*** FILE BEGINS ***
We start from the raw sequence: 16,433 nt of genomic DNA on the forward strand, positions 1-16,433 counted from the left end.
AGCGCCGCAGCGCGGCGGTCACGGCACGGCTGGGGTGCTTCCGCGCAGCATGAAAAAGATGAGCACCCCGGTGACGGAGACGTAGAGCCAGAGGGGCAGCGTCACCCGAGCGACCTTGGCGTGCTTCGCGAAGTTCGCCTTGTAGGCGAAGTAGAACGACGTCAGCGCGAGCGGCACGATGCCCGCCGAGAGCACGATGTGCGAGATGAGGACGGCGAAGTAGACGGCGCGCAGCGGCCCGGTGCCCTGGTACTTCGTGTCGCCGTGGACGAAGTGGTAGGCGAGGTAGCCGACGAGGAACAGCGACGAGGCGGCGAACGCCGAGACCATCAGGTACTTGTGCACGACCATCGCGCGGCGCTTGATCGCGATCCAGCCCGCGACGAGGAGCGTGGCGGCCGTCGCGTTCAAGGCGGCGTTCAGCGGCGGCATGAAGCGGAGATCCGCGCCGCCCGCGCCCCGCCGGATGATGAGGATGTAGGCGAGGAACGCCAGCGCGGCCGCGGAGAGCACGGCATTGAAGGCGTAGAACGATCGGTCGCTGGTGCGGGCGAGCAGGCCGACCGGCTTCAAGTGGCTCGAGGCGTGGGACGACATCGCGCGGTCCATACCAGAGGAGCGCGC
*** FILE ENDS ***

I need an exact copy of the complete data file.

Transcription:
We start from the raw sequence: 16,433 nt of genomic DNA on the forward strand, positions 1-16,433 counted from the left end.
AGCGCCGCAGCGCGGCGGTCACGGCACGGCTGGGGTGCTTCCGCGCAGCATGAAAAAGATGAGCACCCCGGTGACGGAGACGTAGAGCCAGAGGGGCAGCGTCACCCGAGCGACCTTGGCGTGCTTCGCGAAGTTCGCCTTGTAGGCGAAGTAGAACGACGTCAGCGCGAGCGGCACGATGCCCGCCGAGAGCACGATGTGCGAGATGAGGACGGCGAAGTAGACGGCGCGCAGCGGCCCGGTGCCCTGGTACTTCGTGTCGCCGTGGACGAAGTGGTAGGCGAGGTAGCCGACGAGGAACAGCGACGAGGCGGCGAACGCCGAGACCATCAGGTACTTGTGCACGACCATCGCGCGGCGCTTGATCGCGATCCAGCCCGCGACGAGGAGCGTGGCGGCCGTCGCGTTCAAGGCGGCGTTCAGCGGCGGCATGAAGCGGAGATCCGCGCCGCCCGCGCCCCGCCGGATGATGAGGATGTAGGCGAGGAACGCCAGCGCGGCCGCGGAGAGCACGGCATTGAAGGCGTAGAACGATCGGTCGCTGGTGCGGGCGAGCAGGCCGACCGGCTTCAAGTGGCTCGAGGCGTGGGACGACATCGCGCGGTCCATACCAGAGGAGCGCGC